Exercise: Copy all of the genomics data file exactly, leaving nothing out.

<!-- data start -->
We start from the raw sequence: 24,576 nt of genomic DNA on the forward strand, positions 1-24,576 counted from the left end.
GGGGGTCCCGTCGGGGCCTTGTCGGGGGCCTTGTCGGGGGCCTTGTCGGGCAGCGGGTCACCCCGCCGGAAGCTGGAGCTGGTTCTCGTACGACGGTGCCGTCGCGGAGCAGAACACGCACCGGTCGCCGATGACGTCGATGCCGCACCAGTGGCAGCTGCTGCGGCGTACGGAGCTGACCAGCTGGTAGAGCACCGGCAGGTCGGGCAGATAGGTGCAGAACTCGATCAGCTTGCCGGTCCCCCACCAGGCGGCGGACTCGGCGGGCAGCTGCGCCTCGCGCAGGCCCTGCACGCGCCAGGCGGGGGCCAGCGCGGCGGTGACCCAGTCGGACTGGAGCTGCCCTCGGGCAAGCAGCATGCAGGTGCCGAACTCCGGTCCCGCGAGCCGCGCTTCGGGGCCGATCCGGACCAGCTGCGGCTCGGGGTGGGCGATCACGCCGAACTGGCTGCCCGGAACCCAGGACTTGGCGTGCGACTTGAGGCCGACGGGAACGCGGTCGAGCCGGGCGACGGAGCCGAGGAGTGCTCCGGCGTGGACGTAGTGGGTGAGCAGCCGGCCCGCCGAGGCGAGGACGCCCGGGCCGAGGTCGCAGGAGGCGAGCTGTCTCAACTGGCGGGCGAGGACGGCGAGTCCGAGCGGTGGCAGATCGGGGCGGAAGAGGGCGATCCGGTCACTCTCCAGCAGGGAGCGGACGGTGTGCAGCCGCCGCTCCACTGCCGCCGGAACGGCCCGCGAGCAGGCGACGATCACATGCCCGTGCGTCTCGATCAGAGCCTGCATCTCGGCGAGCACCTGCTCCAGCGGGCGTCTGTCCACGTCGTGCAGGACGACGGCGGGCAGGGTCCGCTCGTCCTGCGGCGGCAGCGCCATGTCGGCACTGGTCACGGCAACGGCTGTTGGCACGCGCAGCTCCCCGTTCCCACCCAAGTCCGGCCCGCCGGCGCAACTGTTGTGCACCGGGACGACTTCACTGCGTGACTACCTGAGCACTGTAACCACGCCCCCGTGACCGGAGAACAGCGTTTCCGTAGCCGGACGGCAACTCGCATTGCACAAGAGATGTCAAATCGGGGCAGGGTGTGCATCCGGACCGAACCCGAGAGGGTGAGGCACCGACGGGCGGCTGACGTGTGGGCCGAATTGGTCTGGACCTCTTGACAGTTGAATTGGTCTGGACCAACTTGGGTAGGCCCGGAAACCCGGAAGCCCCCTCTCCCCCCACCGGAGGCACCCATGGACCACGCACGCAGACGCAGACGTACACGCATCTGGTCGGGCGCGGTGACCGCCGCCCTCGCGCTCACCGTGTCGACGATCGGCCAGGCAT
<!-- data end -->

We start from the raw sequence: 24,576 nt of genomic DNA on the forward strand, positions 1-24,576 counted from the left end.
GGGGGTCCCGTCGGGGCCTTGTCGGGGGCCTTGTCGGGGGCCTTGTCGGGCAGCGGGTCACCCCGCCGGAAGCTGGAGCTGGTTCTCGTACGACGGTGCCGTCGCGGAGCAGAACACGCACCGGTCGCCGATGACGTCGATGCCGCACCAGTGGCAGCTGCTGCGGCGTACGGAGCTGACCAGCTGGTAGAGCACCGGCAGGTCGGGCAGATAGGTGCAGAACTCGATCAGCTTGCCGGTCCCCCACCAGGCGGCGGACTCGGCGGGCAGCTGCGCCTCGCGCAGGCCCTGCACGCGCCAGGCGGGGGCCAGCGCGGCGGTGACCCAGTCGGACTGGAGCTGCCCTCGGGCAAGCAGCATGCAGGTGCCGAACTCCGGTCCCGCGAGCCGCGCTTCGGGGCCGATCCGGACCAGCTGCGGCTCGGGGTGGGCGATCACGCCGAACTGGCTGCCCGGAACCCAGGACTTGGCGTGCGACTTGAGGCCGACGGGAACGCGGTCGAGCCGGGCGACGGAGCCGAGGAGTGCTCCGGCGTGGACGTAGTGGGTGAGCAGCCGGCCCGCCGAGGCGAGGACGCCCGGGCCGAGGTCGCAGGAGGCGAGCTGTCTCAACTGGCGGGCGAGGACGGCGAGTCCGAGCGGTGGCAGATCGGGGCGGAAGAGGGCGATCCGGTCACTCTCCAGCAGGGAGCGGACGGTGTGCAGCCGCCGCTCCACTGCCGCCGGAACGGCCCGCGAGCAGGCGACGATCACATGCCCGTGCGTCTCGATCAGAGCCTGCATCTCGGCGAGCACCTGCTCCAGCGGGCGTCTGTCCACGTCGTGCAGGACGACGGCGGGCAGGGTCCGCTCGTCCTGCGGCGGCAGCGCCATGTCGGCACTGGTCACGGCAACGGCTGTTGGCACGCGCAGCTCCCCGTTCCCACCCAAGTCCGGCCCGCCGGCGCAACTGTTGTGCACCGGGACGACTTCACTGCGTGACTACCTGAGCACTGTAACCACGCCCCCGTGACCGGAGAACAGCGTTTCCGTAGCCGGACGGCAACTCGCATTGCACAAGAGATGTCAAATCGGGGCAGGGTGTGCATCCGGACCGAACCCGAGAGGGTGAGGCACCGACGGGCGGCTGACGTGTGGGCCGAATTGGTCTGGACCTCTTGACAGTTGAATTGGTCTGGACCAACTTGGGTAGGCCCGGAAACCCGGAAGCCCCCTCTCCCCCCACCGGAGGCACCCATGGACCACGCACGCAGACGCAGACGTACACGCATCTGGTCGGGCGCGGTGACCGCCGCCCTCGCGCTCACCGTGTCGACGATCGGCCAGGCAT